Finally, he is silent about his silence, failing to advise his readers that he has focused his review very narrowly on issues of personal interest and declines to comment on crucial aspects of the book that might reveal too much of his personal prejudices and weigh against his quite negative conclusions.

He does at least commend the book’s treatment of Origen and extensive bibliography. And he is right that I was wrong in relating polis etymologically to polemizō and polemos, although, as I say in the book, polis did originally mean not simply “city” but “citadel,” and for a long time the politai of the polis were all armed men. This, with much more in the book, is evidence of the bellicose beginnings of Greek civilization, which contributed significantly to the Greeks’ troubled regard for male and female.

But Parro himself is not right that I am “incorrect in claiming Maximus merely tolerates marriage and the ‘beastly and inhuman’ phenomenon of sexual reproduction, ‘never actually saying that [marriage and procreation are] not evil.’” What I actually wrote is that Maximus never actually says marriage is not evil, without mentioning procreation. Parro inserted “and procreation” into the brackets to make his point, substituting a plural are for my singular is. But procreation (paidopoiia) is not marriage (gamos), and while Maximus does declare paidopoiia blameless, he never quite says the same of gamos, never goes as far as the Apostle in saying “marriage is honorable in all and the marriage bed undefiled” (Heb. 13:4). Maximus rarely even mentions gamos, preferring to speak instead of paidopoiia.

This is not a quibble, for two reasons: First, a main point of the book is that male and female is not just about marriage, and marriage is not just about procreation. Sexual intercourse itself is not just about procreation, as every married couple knows but which some philosophers miss. Second, Maximus takes from Nyssa the notion that God intended man to procreate but man himself chose his beastly, sexual means of procreation, preferring it to some angelic means imagined by Nyssa. Maximus goes even further, saying that man himself is responsible for the difference of male and female, which was not intended by God and came about only after and because of man’s fall. The book explains how Aristotle enabled Maximus in this belief—something new for scholars of either Aristotle or Maximus.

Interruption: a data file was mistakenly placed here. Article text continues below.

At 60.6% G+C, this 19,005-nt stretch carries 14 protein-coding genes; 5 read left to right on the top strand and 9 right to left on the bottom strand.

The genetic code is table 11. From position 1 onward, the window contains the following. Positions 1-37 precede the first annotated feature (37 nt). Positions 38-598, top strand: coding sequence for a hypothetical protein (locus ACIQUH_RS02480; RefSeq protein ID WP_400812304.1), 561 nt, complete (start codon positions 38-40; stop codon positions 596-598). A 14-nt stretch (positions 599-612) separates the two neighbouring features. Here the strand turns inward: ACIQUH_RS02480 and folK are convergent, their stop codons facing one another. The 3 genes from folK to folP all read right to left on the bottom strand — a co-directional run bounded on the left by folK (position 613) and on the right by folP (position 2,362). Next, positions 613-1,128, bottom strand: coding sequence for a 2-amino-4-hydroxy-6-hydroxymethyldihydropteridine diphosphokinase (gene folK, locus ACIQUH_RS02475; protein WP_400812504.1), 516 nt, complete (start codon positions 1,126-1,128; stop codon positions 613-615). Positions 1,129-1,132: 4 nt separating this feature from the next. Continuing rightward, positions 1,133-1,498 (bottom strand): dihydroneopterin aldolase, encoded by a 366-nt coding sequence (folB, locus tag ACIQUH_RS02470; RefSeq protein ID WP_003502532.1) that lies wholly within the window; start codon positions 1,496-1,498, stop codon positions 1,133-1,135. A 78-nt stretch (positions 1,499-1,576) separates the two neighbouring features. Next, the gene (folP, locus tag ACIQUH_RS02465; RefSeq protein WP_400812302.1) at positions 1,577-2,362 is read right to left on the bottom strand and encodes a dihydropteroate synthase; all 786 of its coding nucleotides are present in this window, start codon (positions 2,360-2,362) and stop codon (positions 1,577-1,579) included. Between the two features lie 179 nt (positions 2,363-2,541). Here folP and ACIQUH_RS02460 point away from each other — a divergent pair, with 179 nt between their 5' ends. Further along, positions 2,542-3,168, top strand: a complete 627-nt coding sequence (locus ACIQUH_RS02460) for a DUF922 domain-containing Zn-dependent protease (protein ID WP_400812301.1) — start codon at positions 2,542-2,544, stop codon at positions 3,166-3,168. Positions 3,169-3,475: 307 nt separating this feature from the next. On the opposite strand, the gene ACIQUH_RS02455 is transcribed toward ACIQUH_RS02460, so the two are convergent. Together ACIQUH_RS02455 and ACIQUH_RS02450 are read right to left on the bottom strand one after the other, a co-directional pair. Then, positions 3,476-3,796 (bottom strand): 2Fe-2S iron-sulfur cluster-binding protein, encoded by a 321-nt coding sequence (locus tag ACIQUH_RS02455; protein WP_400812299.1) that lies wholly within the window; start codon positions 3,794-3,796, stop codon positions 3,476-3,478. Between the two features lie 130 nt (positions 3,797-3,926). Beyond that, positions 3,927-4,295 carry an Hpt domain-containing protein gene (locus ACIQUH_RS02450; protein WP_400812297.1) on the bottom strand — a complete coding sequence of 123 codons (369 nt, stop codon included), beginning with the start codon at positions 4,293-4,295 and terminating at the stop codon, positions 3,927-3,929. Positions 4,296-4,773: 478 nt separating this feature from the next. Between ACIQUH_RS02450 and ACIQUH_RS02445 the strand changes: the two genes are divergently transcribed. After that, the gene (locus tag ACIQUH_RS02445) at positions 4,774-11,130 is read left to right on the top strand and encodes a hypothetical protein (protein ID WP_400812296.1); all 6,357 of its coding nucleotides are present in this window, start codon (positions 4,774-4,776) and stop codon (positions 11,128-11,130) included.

Thus, while Maximus was obliged by Christian orthodoxy to view procreation as good and marriage as allowable, he may still have regarded the bestial binding of male and female in marriage as unavoidably shameful. (Nyssa certainly did.) This is why Hans Urs von Balthasar called marriage for Maximus a “sacrament of sin.”